• Mineral water: Mineral water is derived from an underground source and naturally contains a minimum amount of minerals and other substances that are dissolved in the water. 

Distilled water is the best choice for your CPAP machine because it is free of germs and from minerals which may damage the machine. 

You should also avoid adding any substances like essential oils or fragrances to your CPAP machine. Additives may be harmful when inhaled over many hours of sleep and may not be good for the CPAP machine.

Can You Make Distilled Water for a CPAP Machine?

You can make distilled water at home by boiling water, capturing the steam, and allowing the steam to condense back into water and drip into a container. You can do this using only a cooking pot, lid, and cup. Alternatively, you can purchase a kit that includes the necessary equipment to distill water at home. 

Making your own distilled water may be a good choice if you are traveling or unable to easily obtain distilled water. While this is a fairly simple process, it may prove time consuming, especially if you need a significant quantity of distilled water. 

In addition, you need to plan carefully about how to store the distilled water you make. If your containers are not food-grade or if they are not properly sanitized, you may inadvertently introduce chemicals or microbes into your water.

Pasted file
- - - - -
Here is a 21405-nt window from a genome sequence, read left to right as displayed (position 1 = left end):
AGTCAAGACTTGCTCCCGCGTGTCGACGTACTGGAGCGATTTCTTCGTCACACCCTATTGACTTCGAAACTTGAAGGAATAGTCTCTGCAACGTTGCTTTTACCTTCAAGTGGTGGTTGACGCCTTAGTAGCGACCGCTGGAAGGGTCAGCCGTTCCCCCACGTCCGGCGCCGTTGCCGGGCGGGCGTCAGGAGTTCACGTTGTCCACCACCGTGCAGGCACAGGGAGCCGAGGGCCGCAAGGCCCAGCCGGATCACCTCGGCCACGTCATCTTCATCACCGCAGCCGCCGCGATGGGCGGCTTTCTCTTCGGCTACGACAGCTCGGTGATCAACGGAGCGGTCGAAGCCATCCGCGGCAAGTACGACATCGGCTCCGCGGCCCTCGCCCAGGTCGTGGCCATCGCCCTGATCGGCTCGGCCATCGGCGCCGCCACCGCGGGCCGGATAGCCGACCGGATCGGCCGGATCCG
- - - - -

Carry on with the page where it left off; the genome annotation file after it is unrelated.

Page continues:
Commercially sold distilled water that is made in a factory must be prepared and bottled under strict sanitary conditions that are enforced by the U.S. Food and Drug Administration.

Distilled water is sold at many grocery stores and drug stores. It is also available from online retailers and CPAP supply companies. 

What Happens If You Use Tap Water in Your CPAP Machine?

Using tap water in your CPAP machine may negatively impact its performance. Putting untreated water, such as well water, in a CPAP humidifier may create health risks from the potential inhalation of unhealthy microbes.

The water that comes out of your tap is typically delivered to you through either a local water utility service or a private well. While tap water is often safe to drink, it is not usually recommended for use in CPAP machines. While the stomach contains acids that can kill any ingested microorganism found in tap water, the respiratory tract lacks this defense mechanism. Tap water may contain minerals that can build up over time and affect how well a CPAP machine works. 

If you do not have access to distilled water, a short-term solution is to use either purified bottled water or filtered tap water. However, this may require you to clean your machine more thoroughly to prevent excessive mineral accumulation in the humidifier reservoir. 

Boiling tap water will kill microorganisms, but it will not remove minerals and salts. Therefore boiled tap water can still lead to mineral buildup in the CPAP machine. 

Do You Have to Use Water in a CPAP Machine?